Blushh's 'Thx 4 Asking' Says Everything You Don't Want to Hear

Trying to make a name for yourself in the DIY scene can seem like a Sisyphean task. Just think about how many of your high school classmates now have pop punk bands, scouring Facebook groups for basement gigs. However, with enough drive, passion, and talent, it’s possible to break out and make it. Turn to LA’s Blushh, already drawing acclaim from Stereogum and the FADER for her recently released sophomore effort, Thx 4 Asking.

 Photo by Ruth Torres

Photo by Ruth Torres

Blushh is a project that grew up in the scene. Having seen other artists fade away or rise to fame, Blushh has had hands-on experience in the scene since 2013, when she started out as a music blogger. Blushh is the project of Shab Ferdowsi, a blogger-turned-booking agent-turned-roadie-turned-musician. Having seen nearly every aspect of the the DIY music industry, it’s no surprise that Ferdowsi has emerged as a fresh singer/songwriter and guitarist.

On her recent release, Thx 4 Asking, it’s very apparent that she’s mastered that quintessential fuzzy, bouncy, and angry sound that bands like Remember Sports and Soccer Mommy have channeled in their recent releases as well. 

The first track on her new album,  “I’m Over It”, nails the paradox of apathetic lyricism paired with punchy and relentless instrumentals that scream the opposite of apathy. The brief break in intensity is filled with a more introspective and quiet moment, only to have fuzzy and full guitar lines and pounding drums crash into frame again. It ultimately sets a quick pace for the following 4 tracks to match: catchy, conversational, and convictive.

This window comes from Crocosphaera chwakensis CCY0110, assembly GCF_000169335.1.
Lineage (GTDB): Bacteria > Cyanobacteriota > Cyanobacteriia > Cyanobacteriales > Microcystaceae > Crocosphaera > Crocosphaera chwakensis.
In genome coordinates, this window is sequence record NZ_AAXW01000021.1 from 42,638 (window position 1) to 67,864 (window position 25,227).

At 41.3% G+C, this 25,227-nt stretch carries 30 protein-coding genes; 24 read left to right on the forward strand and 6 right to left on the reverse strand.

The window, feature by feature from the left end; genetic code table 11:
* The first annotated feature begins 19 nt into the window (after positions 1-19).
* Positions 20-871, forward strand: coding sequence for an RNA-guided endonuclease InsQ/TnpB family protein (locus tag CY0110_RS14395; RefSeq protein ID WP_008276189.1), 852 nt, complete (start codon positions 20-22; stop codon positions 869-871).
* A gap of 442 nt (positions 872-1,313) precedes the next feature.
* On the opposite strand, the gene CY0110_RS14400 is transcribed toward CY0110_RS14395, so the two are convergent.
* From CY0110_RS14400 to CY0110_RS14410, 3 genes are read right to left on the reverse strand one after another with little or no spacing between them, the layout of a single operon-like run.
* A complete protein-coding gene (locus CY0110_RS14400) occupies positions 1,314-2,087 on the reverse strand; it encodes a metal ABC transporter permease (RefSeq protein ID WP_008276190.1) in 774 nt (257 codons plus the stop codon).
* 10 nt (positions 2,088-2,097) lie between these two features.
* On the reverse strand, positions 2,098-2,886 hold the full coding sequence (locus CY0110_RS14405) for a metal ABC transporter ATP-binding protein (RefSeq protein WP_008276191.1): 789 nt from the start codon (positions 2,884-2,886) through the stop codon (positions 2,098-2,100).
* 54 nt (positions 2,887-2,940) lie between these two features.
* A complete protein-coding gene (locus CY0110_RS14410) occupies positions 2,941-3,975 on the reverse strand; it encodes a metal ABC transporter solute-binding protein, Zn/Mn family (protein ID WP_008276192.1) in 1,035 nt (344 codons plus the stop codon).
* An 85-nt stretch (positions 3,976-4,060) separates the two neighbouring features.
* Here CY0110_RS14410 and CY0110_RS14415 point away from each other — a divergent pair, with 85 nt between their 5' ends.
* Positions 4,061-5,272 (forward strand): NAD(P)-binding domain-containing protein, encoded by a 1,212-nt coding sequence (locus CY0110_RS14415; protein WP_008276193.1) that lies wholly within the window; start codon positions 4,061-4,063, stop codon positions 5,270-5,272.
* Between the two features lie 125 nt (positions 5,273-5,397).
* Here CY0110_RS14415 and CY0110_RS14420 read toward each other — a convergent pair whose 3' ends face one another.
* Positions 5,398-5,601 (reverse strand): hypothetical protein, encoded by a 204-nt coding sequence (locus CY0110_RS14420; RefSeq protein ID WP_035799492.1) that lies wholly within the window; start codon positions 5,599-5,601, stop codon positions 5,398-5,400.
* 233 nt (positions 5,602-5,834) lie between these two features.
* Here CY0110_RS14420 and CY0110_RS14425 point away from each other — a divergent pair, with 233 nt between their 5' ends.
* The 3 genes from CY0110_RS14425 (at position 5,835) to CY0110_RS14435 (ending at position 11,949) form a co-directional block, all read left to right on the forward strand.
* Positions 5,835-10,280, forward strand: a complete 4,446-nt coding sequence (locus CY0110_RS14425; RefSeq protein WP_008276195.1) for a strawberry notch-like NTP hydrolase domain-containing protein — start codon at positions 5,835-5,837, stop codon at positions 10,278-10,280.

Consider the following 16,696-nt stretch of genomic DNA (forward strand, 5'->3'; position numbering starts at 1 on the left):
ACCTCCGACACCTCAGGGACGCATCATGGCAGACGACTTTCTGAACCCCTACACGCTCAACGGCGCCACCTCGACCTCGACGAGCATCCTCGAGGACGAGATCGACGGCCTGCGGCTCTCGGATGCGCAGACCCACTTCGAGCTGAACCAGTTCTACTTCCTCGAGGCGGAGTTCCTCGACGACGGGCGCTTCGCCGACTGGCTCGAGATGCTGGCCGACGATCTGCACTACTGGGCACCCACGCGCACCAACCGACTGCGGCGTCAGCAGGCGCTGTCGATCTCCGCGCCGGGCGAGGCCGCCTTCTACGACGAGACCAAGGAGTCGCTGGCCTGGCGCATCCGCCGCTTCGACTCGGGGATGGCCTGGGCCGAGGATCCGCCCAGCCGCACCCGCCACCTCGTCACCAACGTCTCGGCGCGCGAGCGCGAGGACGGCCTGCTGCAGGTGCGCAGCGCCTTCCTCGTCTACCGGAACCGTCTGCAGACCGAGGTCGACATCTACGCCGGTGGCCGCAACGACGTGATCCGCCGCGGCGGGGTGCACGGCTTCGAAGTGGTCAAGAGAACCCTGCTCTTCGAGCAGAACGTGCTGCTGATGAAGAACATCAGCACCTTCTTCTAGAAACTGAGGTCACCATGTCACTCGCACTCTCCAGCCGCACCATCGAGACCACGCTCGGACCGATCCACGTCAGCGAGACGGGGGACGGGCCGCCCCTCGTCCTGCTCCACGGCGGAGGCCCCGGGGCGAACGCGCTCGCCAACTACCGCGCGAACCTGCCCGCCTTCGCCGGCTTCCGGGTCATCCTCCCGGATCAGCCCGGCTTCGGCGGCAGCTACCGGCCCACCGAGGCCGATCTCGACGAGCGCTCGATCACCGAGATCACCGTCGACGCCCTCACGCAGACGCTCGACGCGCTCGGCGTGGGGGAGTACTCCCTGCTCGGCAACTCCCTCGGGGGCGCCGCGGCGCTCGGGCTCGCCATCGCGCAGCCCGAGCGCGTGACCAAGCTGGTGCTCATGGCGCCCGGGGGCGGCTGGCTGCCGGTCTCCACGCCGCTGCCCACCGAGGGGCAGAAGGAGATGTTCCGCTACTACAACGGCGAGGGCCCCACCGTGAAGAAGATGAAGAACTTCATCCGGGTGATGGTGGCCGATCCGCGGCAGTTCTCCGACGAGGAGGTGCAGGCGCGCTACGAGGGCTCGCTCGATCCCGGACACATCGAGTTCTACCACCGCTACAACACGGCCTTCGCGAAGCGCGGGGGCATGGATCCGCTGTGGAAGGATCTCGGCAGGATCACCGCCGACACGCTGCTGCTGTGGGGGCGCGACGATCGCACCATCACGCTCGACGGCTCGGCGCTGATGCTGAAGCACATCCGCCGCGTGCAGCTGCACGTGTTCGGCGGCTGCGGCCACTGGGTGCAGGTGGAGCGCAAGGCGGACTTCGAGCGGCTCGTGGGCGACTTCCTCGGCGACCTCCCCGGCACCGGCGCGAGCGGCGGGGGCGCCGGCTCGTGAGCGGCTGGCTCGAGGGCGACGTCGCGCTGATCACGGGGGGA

Each track is under 3-minutes, making the album a collection of bite-sized tracks, each packed with a punch. While most of the lyrics on the track are sad or angsty, honesty rings more true than a sense of being jaded. Ferdowsi comes across as wholly fed up, sure, but there is something sincere about asking “What About My Plants?”. 

On the whole, Thx 4 Asking is a collection of thoughts that you definitely shouldn’t say, but want to yell out so badly. It’s almost as if an internal monologue materialized and transformed into a 5-track EP inspired by the 90’s West Coast indie-rock. Blushh’s success is almost guaranteed by an LA scene hungry for more local success and a clear talent in Ferdowsi.

-Isobel Mohyeddin

 

 

 

Delaney Motter